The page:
There’s a seasonal edition of The Dukes Journey Café to enjoy next week.
The Bishop’s Wife (U) starring Cary Grant and David Niven was a hit with audiences in 1947.
It tells the story of a bishop trying to get a new cathedral built. He prays for guidance and an angel arrives, in the form of Cary Grant.
The Bishop’s Wife is shown on Monday afternoon as part of a series of arts events in association with Age UK Lancashire for people with memory problems and their families.
During the screening, which is open to all, some changes are made to lighting and sound to ensure a comfortable environment is created. There will be an interval when the audience can join in a festive singalong.
Tickets include tea/coffee and a pastry. Accompanying carer/family member free.
The venue’s Festive Film Season continues with White Christmas (U) screened twice, on December 19 and 22. Starring Bing Crosby, it’s a treasury of Irving Berlin classics.
The Muppets Christmas Carol (U) hits the screen on December 20 and 23. And there are four chances to see the ultimate Christmas film It’s A Wonderful Life (U), which is screened December 21,22, 23 and Christmas Eve.
This enduring classic tells the story of apprentice angel Clarence trying to convince suicidal George Bailey how life would have been in his home town had he never lived.
Festive ballet The Nutcracker can be enjoyed on the big screen on December 21 in a broadcast from The Bolshoi.
A chance to see Maxine Peake as Hamlet is a highlight of The Dukes’ new Theatre on Screen season in the New Year.
Tickets for Manchester Royal Exchange’s version of the Shakespeare play sold like hot cakes when the popular actress took on this iconic role earlier this year.
The unique and critically acclaimed production was filmed and will be screened on March 23 and April 4.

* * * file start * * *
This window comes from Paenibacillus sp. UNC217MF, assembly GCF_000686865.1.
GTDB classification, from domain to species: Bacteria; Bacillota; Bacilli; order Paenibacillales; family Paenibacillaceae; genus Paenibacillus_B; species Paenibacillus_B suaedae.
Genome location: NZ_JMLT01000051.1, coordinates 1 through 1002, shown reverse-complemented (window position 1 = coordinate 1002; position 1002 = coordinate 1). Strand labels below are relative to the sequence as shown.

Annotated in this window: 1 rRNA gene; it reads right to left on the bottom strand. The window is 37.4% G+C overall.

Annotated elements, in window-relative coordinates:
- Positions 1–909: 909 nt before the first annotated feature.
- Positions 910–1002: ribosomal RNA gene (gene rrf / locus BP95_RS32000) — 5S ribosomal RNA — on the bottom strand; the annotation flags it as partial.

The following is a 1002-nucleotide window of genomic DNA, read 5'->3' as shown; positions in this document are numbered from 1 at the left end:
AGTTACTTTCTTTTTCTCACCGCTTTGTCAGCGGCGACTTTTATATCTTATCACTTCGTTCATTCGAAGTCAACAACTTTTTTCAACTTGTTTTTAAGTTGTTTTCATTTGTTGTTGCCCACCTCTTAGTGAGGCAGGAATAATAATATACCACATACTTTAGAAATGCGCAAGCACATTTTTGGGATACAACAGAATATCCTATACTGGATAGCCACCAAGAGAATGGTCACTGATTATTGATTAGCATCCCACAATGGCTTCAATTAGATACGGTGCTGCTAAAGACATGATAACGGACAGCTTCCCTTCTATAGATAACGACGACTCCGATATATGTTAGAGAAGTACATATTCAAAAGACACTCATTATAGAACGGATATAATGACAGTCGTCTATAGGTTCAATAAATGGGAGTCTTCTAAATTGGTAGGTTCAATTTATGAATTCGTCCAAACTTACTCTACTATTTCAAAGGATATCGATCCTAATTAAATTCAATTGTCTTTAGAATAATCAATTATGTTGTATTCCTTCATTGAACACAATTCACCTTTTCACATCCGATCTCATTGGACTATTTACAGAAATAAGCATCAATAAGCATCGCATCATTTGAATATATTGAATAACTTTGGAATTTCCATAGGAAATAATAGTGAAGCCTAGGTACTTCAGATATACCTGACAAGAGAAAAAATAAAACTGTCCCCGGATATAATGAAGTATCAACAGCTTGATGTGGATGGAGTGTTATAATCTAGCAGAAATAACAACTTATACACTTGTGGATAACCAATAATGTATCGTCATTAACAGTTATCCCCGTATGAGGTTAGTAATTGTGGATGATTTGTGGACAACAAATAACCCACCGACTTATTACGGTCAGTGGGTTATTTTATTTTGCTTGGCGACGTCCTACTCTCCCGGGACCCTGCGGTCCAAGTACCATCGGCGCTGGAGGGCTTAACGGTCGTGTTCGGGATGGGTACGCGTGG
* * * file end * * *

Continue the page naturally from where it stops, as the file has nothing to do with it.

Other big screen plays lined up for early in 2015 are Treasure Island on January 22 and Behind The Beautiful Forevers on March 19 which sees David Hare direct Meera Syal in this adaptation of the award-winning book exploring the lives of slum residents in Mumbai.
For spring, there’s Tom Stoppard’s new play, No Hard Problem, on April 16 and Man And Superman on May 14 starring Ralph Fiennes in a reinvention of Bernard Shaw’s witty, provocative classic.
Two productions from the Royal Shakespeare Company can also be enjoyed on the big screen next spring. Love’s Labours Lost on February 11 and Love’s Labours Won on March 4 will be set against the backdrop of World War One.
Box office: 01524 598500 or www.dukes-lancaster.org.
Stuff and Nonsense Theatre Company present an ingenious adaptation of Three Little Pigs at Manchester’s Royal Exchange Theatre.
Packed with puppetry, comedy, cheesy music, and loud wallpape, the show takes its inspiration from 70s children’s TV shows such as Vision On, Pipkins and BOD.
Billed as a treat for everyone aged three to 70, it runs in The Studio at the Royal Exchange from December 20 to January 3.
Box Office: 0161 833 9833 or www.royalexchange.co.uk
The National Theatre’s huge hit The Curious Incident of The Dog In The Night-Time opens its UK tour at The Lowry in Salford over the festive break from December 18 to January 10.
Stockport-born Simon Stephens’ adaptation of Mark Haddon’s best-selling novel received seven Olivier Awards last year, won the South Bank Sky Arts Award for Theatre and has been seen by more than 200,000 in the West End.
It is directed by Marianne Elliott, who co-directed the National Theatre’s record-breaking production of War Horse which ran for 18 record-breaking weeks at The Lowry.
In the venue’s Quays theatre this Christmas, Mischief Theatre take over with a family friendly double bill featuring Peter Pan Goes Wrong, and, for young theatre-lovers, We’re Going On A Bear Hunt. These productions run from December 16 to January 11.
Box office: 0843 208 6005 or www.thelowry.com